This paper provides a quantitative theory for the recent rise in residual wage inequality consistent with the empirical observation that a sizable part of this increase has a transitory nature, a feature that eludes standard models based on ex ante heterogeneity in ability. An acceleration in the rate of quality improvement of equipment, like the one observed from the early 1970s, increases the productivity/quality differentials across machines (jobs). In a frictional labor market, this force translates into higher wage dispersion even among ex ante equal workers. With vintage-human capital, the acceleration reduces workers' capacity to transfer skills from old to new machines, generating a rise in the cross-sectional variance of skills, and therefore of wages. Through calibration, the paper shows that this mechanism can account for 30 percent of the surge in residual inequality in the U. S. economy (or for most of its transitory component). Two key implications of the theory-faster within-job wage growth and larger wage losses upon displacement-find empirical support in the data.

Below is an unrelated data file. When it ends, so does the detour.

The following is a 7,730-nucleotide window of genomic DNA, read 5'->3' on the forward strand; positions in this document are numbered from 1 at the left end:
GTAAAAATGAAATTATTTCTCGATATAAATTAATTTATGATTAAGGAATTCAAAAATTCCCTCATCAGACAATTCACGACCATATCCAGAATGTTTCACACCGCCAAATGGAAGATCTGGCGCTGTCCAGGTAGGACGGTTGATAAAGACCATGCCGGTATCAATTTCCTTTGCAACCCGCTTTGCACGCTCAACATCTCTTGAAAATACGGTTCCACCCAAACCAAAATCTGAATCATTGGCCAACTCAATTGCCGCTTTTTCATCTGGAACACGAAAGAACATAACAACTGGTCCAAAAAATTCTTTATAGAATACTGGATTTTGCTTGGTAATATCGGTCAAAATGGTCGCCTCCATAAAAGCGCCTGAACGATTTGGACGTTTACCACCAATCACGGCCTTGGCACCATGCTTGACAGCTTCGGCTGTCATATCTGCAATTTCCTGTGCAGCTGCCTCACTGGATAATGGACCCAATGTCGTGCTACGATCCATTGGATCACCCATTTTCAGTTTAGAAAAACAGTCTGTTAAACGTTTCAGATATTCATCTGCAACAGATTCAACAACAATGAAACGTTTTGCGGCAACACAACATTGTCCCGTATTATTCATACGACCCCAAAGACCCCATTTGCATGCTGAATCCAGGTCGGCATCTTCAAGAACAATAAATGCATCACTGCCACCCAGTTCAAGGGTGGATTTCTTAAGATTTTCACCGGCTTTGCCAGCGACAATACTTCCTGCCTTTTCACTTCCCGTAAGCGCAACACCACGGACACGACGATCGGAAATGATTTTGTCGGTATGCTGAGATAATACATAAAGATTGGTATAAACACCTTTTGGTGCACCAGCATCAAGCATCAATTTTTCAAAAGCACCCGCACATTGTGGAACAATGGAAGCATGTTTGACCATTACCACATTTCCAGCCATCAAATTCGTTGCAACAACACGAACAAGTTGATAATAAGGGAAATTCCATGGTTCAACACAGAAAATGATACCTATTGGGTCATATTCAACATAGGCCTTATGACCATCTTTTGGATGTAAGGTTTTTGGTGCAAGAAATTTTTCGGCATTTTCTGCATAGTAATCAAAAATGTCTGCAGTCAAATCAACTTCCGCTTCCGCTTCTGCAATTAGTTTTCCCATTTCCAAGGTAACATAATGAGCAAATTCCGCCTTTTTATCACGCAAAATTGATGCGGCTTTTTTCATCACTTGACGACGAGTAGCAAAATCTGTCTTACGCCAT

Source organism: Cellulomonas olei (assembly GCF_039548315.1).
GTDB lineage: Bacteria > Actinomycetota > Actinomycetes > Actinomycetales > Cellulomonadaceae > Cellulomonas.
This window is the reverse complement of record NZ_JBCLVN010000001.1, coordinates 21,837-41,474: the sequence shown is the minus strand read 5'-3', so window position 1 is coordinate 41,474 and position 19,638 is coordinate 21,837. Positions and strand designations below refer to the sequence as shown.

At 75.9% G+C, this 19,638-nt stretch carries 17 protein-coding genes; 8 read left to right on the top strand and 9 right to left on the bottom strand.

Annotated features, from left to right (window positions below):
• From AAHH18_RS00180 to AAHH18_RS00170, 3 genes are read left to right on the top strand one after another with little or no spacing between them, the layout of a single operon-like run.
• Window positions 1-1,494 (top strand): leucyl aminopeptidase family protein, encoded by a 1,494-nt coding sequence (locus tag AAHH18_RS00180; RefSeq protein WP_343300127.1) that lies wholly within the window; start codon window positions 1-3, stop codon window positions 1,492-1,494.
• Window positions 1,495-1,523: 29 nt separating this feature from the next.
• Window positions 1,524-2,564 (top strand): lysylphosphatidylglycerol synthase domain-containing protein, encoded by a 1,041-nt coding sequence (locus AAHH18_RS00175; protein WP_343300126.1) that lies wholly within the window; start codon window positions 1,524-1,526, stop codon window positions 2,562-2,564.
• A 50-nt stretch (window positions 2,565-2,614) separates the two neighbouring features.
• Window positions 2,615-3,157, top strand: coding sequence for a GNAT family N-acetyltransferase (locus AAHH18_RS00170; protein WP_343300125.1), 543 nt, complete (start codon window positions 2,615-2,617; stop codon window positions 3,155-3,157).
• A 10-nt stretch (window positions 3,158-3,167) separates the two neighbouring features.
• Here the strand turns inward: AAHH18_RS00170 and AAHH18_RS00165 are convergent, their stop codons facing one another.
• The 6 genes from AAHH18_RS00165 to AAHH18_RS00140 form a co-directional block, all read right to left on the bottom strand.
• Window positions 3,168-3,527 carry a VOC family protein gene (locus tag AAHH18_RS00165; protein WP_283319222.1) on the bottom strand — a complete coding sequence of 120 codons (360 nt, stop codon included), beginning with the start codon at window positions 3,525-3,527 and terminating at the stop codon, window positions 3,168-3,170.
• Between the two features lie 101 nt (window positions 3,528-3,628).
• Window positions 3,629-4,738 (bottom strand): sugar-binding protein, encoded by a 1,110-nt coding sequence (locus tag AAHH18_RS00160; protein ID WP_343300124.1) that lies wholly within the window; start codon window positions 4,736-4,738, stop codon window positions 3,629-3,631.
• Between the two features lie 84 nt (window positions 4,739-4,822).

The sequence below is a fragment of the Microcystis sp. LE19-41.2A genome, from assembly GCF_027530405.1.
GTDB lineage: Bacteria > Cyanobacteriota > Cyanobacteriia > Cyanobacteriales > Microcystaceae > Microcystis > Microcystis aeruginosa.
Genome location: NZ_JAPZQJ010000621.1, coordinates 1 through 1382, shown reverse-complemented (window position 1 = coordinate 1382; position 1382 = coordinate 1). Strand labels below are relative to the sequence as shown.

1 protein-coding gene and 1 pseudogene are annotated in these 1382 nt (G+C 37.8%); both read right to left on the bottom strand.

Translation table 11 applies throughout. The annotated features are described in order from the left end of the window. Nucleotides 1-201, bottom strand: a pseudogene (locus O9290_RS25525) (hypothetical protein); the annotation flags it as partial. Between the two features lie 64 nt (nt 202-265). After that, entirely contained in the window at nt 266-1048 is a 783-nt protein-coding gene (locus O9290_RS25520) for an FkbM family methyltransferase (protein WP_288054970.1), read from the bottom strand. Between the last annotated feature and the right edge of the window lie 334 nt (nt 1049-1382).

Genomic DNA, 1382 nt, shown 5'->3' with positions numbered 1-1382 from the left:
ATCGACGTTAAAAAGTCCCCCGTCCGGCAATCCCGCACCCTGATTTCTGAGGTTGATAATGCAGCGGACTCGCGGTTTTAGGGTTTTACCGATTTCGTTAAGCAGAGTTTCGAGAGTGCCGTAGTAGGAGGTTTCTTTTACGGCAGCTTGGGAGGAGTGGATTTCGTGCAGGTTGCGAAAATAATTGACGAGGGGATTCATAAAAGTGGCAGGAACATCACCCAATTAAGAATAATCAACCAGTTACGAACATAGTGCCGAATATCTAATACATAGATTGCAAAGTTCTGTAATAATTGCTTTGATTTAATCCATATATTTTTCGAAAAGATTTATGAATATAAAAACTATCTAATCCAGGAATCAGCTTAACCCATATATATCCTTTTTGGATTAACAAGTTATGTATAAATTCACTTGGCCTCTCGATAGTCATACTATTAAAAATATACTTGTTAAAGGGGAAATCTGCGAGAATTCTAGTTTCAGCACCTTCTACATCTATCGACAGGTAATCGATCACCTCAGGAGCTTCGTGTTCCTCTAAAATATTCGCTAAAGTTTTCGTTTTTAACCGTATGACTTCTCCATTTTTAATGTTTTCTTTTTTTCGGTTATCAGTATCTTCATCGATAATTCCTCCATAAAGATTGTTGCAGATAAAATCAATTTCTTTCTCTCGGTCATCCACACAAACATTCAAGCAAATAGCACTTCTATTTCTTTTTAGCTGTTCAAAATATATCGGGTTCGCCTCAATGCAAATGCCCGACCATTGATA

ASJC Scopus subject areas
- Economics and Econometrics